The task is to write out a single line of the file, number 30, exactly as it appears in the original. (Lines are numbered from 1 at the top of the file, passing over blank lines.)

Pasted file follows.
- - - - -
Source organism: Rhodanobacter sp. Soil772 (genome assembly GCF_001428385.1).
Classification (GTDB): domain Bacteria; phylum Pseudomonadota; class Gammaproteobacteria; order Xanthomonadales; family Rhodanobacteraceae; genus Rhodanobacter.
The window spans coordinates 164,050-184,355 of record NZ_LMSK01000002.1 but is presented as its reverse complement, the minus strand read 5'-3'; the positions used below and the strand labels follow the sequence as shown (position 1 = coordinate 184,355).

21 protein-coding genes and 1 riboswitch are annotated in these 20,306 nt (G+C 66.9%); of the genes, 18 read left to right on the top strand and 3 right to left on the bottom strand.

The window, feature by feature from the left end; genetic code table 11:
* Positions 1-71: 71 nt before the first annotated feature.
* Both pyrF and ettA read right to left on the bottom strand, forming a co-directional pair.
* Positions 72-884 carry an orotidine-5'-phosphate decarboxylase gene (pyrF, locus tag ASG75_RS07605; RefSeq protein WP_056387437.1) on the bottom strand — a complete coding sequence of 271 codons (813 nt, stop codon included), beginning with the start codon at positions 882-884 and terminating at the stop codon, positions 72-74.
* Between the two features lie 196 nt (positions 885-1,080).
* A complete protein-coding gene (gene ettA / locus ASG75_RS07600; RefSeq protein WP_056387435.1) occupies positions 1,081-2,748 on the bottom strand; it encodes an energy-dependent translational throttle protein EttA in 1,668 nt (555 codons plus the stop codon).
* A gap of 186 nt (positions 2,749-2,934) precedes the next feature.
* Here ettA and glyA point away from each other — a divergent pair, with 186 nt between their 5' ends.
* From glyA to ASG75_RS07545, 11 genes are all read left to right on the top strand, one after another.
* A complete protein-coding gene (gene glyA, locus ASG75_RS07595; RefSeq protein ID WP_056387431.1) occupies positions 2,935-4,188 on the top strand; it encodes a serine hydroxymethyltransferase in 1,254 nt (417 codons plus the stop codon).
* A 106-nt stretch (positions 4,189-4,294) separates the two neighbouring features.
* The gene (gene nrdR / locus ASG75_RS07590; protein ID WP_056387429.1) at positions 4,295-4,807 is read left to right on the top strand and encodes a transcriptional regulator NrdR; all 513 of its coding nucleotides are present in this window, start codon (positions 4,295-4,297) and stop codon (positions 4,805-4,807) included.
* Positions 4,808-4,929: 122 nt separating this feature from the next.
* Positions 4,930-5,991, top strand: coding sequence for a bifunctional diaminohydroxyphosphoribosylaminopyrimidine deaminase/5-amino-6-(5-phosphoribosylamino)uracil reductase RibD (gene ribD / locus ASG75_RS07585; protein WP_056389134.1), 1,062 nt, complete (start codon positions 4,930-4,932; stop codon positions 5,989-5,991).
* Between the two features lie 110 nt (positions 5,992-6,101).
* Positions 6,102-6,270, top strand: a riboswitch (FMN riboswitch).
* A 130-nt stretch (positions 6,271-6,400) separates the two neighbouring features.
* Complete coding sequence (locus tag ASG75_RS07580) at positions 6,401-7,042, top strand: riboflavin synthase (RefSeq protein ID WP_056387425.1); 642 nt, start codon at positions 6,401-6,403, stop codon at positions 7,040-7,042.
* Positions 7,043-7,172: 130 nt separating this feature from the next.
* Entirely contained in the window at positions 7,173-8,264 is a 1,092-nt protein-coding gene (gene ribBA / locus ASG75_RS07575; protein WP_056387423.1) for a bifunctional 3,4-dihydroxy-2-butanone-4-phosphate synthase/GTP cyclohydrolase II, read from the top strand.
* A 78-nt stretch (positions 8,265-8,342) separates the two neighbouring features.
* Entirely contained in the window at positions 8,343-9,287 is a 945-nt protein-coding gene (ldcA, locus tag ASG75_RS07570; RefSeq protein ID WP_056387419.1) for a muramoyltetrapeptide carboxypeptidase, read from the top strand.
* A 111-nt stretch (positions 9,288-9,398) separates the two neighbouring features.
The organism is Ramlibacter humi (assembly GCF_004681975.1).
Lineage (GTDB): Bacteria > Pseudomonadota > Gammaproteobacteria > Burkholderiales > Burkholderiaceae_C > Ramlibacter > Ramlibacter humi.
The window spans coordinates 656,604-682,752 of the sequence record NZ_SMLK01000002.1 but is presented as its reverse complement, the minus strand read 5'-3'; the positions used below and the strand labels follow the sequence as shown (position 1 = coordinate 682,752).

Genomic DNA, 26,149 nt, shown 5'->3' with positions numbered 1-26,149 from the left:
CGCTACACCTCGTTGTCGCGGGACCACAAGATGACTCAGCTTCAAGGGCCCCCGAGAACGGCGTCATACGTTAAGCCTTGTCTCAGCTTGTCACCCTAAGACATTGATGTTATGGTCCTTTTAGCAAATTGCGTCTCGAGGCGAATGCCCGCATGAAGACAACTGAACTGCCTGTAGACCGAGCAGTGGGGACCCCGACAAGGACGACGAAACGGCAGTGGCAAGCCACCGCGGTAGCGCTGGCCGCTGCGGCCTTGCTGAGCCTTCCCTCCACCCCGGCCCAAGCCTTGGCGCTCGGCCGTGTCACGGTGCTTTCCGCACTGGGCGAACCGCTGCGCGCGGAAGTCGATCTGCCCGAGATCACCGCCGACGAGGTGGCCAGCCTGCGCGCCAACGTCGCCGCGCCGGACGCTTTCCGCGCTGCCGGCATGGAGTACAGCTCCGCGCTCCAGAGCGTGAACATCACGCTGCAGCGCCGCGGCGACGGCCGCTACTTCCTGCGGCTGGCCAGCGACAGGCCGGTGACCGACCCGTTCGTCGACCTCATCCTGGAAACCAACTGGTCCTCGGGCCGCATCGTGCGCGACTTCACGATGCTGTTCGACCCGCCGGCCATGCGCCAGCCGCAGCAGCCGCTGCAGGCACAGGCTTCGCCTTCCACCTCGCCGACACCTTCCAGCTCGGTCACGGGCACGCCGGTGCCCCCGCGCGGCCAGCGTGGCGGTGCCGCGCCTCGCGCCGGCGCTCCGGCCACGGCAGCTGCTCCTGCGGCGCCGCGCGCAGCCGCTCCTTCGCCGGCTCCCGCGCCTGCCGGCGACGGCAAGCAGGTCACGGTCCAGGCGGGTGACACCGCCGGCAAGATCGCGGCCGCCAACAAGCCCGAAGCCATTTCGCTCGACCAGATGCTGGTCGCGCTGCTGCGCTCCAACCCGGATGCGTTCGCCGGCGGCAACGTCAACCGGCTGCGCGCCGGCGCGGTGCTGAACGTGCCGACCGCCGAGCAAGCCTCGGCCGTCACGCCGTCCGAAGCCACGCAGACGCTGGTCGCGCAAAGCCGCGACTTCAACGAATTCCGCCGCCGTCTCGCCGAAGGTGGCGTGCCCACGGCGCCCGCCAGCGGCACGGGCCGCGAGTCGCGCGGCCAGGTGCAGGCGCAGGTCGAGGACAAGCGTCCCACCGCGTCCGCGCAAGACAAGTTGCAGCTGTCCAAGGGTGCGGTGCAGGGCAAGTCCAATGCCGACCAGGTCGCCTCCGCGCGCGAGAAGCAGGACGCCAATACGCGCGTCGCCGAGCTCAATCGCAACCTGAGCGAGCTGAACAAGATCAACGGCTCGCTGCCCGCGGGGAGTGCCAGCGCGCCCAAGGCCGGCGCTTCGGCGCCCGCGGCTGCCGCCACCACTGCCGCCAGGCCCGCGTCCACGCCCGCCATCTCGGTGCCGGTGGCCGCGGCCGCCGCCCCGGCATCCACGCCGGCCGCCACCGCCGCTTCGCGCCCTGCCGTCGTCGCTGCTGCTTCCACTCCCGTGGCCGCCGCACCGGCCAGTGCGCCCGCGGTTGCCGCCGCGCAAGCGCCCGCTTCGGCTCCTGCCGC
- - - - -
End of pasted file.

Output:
The window spans coordinates 656,604-682,752 of the sequence record NZ_SMLK01000002.1 but is presented as its reverse complement, the minus strand read 5'-3'; the positions used below and the strand labels follow the sequence as shown (position 1 = coordinate 682,752).